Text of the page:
Never before have we had such a vast selection of toothbrushes to choose from. Not only are our pharmacy and grocery store shelves packed with different options; we also have online markets offering countless toothbrushes of all shapes and sizes. Most toothbrushes use specific marketing claims to attract prospective buyers. While we will not endorse or recommend any specific brands or models, we want to give you a few good principles to follow when purchasing a toothbrush.
Bristle-Type: The Most Important Factor
We, as dentists, cannot even understand why companies are still manufacturing medium and hard-bristled toothbrushes. No one needs to use a toothbrush with bristles that are medium or hard. No one. Ever. The argument we hear from many patients is that they feel like the medium or hard bristles clean the teeth better. Yes, of course, medium or hard bristles will remove dental plaque. That is because they will also remove your enamel!
Never ever use a medium or hard-bristled toothbrush. When searching through available products, look for soft or extra soft. Dental plaque is soft and sticky. You can actually remove it with a washcloth. The problem is that a washcloth cannot get to as many places as toothbrush bristles can. The bristles clean plaque away from deep grooves and pits or the junctions and overlaps of neighboring teeth. Soft bristles will remove plaque without damaging your underlying teeth.
Head-Shape: Just a Personal Preference
The heads of toothbrushes can vary in size and shape. We have no specific recommendations for the head of toothbrushes because it is a personal preference. If the toothbrush feels too large inside your mouth, consider finding one with a smaller head. Some adults have very small mouths, and a “normal” toothbrush can feel too big. You can use a child-sized toothbrush in instances like this. The toothbrush needs to be comfortable so that you have no excuse for not using it.
In the same way, a large man with a correspondingly large mouth may feel odd using a toothbrush that barely covers one to two teeth at a time. He may feel more comfortable with a large brush head containing more bristles. After making sure you have soft bristles, the next most important factor is finding a toothbrush you will actually use.
Electric vs. Manual
The electric versus manual toothbrush debate is a little more complicated. Research studies show conflicting results about whether one is able to more effectively remove plaque than the other is. However, dentists agree that due to generally poor brushing technique with a manual toothbrush, an electric toothbrush will benefit most people.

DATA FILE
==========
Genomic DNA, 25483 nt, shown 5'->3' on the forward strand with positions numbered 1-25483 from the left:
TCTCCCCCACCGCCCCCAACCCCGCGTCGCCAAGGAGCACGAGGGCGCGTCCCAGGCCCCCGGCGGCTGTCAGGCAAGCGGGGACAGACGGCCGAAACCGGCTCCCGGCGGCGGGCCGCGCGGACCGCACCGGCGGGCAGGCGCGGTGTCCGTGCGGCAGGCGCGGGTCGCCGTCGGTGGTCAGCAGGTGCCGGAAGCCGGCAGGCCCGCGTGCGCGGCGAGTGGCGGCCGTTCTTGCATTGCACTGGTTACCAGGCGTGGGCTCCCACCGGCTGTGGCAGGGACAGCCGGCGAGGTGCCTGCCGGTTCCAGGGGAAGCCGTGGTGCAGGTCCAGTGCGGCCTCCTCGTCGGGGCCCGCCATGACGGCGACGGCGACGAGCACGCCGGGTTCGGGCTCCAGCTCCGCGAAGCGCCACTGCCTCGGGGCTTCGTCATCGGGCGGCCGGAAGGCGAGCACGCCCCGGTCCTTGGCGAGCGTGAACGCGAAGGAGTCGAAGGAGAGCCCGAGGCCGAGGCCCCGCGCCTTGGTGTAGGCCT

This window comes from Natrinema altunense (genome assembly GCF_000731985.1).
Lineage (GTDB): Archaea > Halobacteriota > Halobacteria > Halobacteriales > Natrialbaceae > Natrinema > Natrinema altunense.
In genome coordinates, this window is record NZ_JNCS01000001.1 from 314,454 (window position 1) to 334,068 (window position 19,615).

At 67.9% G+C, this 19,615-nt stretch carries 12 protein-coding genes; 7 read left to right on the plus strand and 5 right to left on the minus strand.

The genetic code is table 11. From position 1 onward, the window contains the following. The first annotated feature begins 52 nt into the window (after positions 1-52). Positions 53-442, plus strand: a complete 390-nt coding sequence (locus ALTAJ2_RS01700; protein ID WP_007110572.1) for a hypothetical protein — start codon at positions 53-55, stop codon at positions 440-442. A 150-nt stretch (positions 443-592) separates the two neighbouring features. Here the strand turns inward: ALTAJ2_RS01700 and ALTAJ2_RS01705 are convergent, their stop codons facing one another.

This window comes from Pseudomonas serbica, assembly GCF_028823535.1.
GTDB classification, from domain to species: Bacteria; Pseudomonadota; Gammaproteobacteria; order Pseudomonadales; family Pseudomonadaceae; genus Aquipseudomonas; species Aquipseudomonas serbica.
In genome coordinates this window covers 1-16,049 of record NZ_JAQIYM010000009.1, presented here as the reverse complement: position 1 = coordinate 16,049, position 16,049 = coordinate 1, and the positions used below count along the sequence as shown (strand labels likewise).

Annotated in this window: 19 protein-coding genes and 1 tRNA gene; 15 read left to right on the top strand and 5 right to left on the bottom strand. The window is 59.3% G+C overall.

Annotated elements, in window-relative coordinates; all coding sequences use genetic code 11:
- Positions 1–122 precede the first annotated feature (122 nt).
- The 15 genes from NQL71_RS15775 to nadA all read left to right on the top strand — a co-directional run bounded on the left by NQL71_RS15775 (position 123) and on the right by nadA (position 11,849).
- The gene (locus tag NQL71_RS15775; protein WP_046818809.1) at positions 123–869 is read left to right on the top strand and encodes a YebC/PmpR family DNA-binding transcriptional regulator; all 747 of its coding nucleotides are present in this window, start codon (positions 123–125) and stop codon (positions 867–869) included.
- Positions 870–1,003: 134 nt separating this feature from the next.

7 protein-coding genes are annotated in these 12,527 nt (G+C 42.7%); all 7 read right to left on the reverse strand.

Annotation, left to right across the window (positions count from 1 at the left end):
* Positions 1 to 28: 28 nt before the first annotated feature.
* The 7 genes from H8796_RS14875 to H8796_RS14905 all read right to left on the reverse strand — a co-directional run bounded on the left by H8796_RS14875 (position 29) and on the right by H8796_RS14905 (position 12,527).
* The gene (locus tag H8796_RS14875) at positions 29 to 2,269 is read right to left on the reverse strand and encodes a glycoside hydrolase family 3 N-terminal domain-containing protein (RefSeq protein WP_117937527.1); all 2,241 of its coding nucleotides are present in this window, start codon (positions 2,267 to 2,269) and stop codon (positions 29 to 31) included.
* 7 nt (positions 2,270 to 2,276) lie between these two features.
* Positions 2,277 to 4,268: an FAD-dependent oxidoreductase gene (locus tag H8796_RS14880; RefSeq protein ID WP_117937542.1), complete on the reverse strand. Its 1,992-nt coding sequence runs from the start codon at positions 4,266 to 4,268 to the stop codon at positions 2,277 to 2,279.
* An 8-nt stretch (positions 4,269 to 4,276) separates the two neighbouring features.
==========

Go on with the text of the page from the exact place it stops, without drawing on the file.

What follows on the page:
For example, if you had a person who used the perfect brushing technique with a manual toothbrush, you may find no difference in the plaque removal ability between electric and manual brushes. However, we know that most people are not perfect brushers. In fact, most people are lazy brushers, rushing through the routine just to check the box that they did brush their teeth. For this reason, it is safe to say that everyone will experience better plaque removal and improved oral health by using an electric toothbrush.
Electric toothbrushes have gained popularity, and today there are hundreds of models available for purchase in stores and online. The prices range from $10 to $200, and it can be difficult to know which one you should purchase. There will also be a level of comfort associated with electric toothbrushes as some have very large or bulky handles. Choose a brush with a handle size that suits your personal preferences.
Some electric toothbrushes have relatively hard bristles. Because electric toothbrushes move so rapidly, you should always select the one with the softest possible bristles. Ask us for a specific recommendation at your next visit. We’ll be happy to steer you in the right direction.
More Questions about Toothbrushes?
Ask Dr. Jill, Dr. Cara, Dr. Summer or one of our awesome dental hygienists at your next visit. Or better yet: call 972-347-1145 today to schedule a visit for your teeth cleaning!